Back we go to the Goblins, for what may very well be my favorite piece in the whole set. Frankly, it’s just so stupid, and all the more delicious for that:

“Since when did ‘AIIIEEEE!’ become a negotiation tactic?” – Nikou, Joraga Bard.

That’s from Slaughter Cry, and another reason I like it is because it actively encourages players to join in the stupidity. Perhaps we’re just weird here in the UK, but Mind Control-type effects are frequently accompanied by the word, “Yoink!” as we reach out and take the best monster from the other side. Here, the temptation to make the sound as you almost certainly put the opposition in the bin is severe. And, in my case, irresistible.

A good piece of flavor can open up all sorts of future possibilities. Going back more than a decade, a whole slew of flavor was based around the ‘Love Song of Night and Day,’ and a similar possibility arises courtesy of the flavor on Spire Barrage:

“Goblin lessons include the 2,071 tips for survival. Frek only remembered 2,070”

Somebody, somewhere, sometime, will come up with a website that looks to list them all. And yes, that’s a challenge. Next up is something that I promise you I wouldn’t joke about. Rest assured, it’s not my imminent intention to commit suicide (53% cheer, 47% boo vociferously, or is it the other way round?), but if I ever did, I suppose I imagine the uber-dramatic throwing myself out of a hotel window. I’m not sure who ‘they’ are, but ‘they’ do say that time stands still, and you get to look back on your life on the way down. Unstable Footing suggests that this may not be the case:

“A long way down is shorter than you think.”

Hmm. Maybe I’ll pass, because I’ve got a lot to think about on the way down.


I’ve always found the flavor on Green cards both the least interesting to read, and the hardest to write for. Perhaps these two are linked. To me, it’s very hard to find original things to say about big monsters (of which there have been many, many hundreds down the years), trampling (which doesn’t do much in flavor terms other than emphasis bigness, see previous awkwardness), Nature being abundant (if I see another ‘fruits of Nature’s bounty’ number, I may actually scream), and Nature being violent and unpredictable (ditto.) Add in the fact that there really isn’t much humor in any of these topics, and I was pleasantly surprised at a reasonable number of pieces in Zendikar that caught the eye.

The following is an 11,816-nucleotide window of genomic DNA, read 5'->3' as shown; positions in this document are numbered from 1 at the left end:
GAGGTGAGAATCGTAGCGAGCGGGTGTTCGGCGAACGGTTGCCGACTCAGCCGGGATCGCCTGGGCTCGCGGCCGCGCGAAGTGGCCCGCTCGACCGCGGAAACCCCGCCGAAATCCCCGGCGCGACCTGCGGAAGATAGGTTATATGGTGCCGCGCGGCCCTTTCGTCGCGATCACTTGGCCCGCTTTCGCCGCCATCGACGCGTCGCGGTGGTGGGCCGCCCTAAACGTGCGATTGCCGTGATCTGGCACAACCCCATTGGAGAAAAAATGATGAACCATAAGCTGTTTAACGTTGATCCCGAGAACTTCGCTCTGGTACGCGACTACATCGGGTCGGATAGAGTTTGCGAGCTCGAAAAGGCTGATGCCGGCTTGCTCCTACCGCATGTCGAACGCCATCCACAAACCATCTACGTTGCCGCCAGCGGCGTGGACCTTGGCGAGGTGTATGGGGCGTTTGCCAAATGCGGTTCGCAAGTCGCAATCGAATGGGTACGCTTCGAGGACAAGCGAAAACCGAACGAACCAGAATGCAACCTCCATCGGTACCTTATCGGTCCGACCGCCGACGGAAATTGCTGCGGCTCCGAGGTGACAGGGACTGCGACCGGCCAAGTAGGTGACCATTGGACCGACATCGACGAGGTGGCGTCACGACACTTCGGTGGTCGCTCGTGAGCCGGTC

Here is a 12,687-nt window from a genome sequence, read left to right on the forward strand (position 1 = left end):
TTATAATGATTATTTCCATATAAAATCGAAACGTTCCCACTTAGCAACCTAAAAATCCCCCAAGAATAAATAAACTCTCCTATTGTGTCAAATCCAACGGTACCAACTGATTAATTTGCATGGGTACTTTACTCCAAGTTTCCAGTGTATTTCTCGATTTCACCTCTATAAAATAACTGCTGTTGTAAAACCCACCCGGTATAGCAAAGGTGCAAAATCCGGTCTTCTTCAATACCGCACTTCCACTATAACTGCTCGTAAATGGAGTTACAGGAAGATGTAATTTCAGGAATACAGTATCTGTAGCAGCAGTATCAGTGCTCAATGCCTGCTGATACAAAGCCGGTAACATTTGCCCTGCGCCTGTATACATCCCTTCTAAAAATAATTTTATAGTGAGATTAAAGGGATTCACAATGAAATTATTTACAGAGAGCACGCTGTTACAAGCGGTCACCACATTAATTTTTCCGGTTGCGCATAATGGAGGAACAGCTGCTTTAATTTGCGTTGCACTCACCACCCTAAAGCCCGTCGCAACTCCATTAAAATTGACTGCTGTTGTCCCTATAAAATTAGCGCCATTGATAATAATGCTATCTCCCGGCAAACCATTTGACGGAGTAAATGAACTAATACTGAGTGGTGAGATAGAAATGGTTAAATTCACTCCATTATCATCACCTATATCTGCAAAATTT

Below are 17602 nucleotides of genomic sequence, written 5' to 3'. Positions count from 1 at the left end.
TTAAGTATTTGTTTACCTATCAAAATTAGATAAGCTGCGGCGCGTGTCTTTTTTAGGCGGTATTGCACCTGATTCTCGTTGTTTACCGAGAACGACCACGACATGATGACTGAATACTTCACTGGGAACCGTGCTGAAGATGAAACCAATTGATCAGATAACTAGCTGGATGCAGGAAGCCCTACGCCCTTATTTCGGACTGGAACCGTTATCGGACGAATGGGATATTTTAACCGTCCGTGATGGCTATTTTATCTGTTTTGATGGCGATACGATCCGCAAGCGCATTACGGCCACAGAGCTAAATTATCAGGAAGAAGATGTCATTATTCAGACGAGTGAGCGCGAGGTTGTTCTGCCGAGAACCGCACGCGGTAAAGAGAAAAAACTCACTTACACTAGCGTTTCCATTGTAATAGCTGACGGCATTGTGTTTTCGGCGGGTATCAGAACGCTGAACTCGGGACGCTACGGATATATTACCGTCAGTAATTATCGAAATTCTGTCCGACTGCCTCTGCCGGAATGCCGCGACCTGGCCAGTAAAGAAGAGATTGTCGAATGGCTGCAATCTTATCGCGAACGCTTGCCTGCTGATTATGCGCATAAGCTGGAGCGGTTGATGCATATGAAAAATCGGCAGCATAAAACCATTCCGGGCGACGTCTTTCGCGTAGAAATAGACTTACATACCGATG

First up is Mold Shambler, which uses an unusual word, and uses it a second time in an unusual way. Neat:

“When civilization encroaches on nature, Zendikar encroaches back.”

Oran-Rief Survivalist has a really nice crafting to it. It could have been written as one sentence, but his self-reliance, or at least self-interest, is highlighted by the fact that both sentences begin the same way, in a necessary self-absorbtion:

“I’m strong enough to survive alone. I’m smart enough to want companions at my side.”

Giant Growth effects are as old as the hills, so finding something new to say can be tough. Primal Bellow manages to suggest an entirely new way of looking at the virtues of being bigger:

“A might spell can be handy against baloths, giants, kraken, the Roil — or if you lose your bearings in the woods.” – Chadir the Navigator

Given that the game is monumentally violent at its core — fundamentally we’re all trying to ‘kill’ each other, and monsters die all the time at the hands of spells designed to eviscerate, disembowel, and variously inconvenience the opposition — it’s amazing that Magic still manages to have an almost innocent feel to it. That said, while I’m mostly comfortable with death, which comes to us all (although I’m working on it), I’m much less of a fan of the flavor based around pain and suffering. I’m no snake lover, as they actually terrify me, but I confess to feeling more than a little uncomfortable at the sensibilities on display in River Boa, humorous though it’s meant to be:

“Sheath your swords! Cudgels only. I see a new pair of waterproof trek boots slithering away.” – Nablus, North Hada trapper.

Here’s Scute Mob:

“Survival rule 781: There are always more scute bugs.” – Zurdi, goblin shortcutter.

I love it when a character comes into the story across several cards. He’s obviously the Goblin Shortcutter himself, he’s on Lethargy Trap, and now here he is again. And yes, there’s the first rule for our ‘2,071.com’ website.

For some of you, the only text that matters on the cards is the bit that impacts the game directly, and that probably means that for you, this ‘have a look at good writers being good at writing’ article won’t have had much to offer you. Then again, most of you who share your time with me here know that Removed From Game has always been about more than just card advantage and efficiency.

To the rest of you, I hope I’ve been able to lift the lid on some of the techniques and styles that go into solving each of the mini-puzzles that each card represents, and that, sometime once the initial excitement of card evaluation goes down, you take the time to immerse yourself in the very tasty world of flavor.

Until next week, as ever, thanks for reading.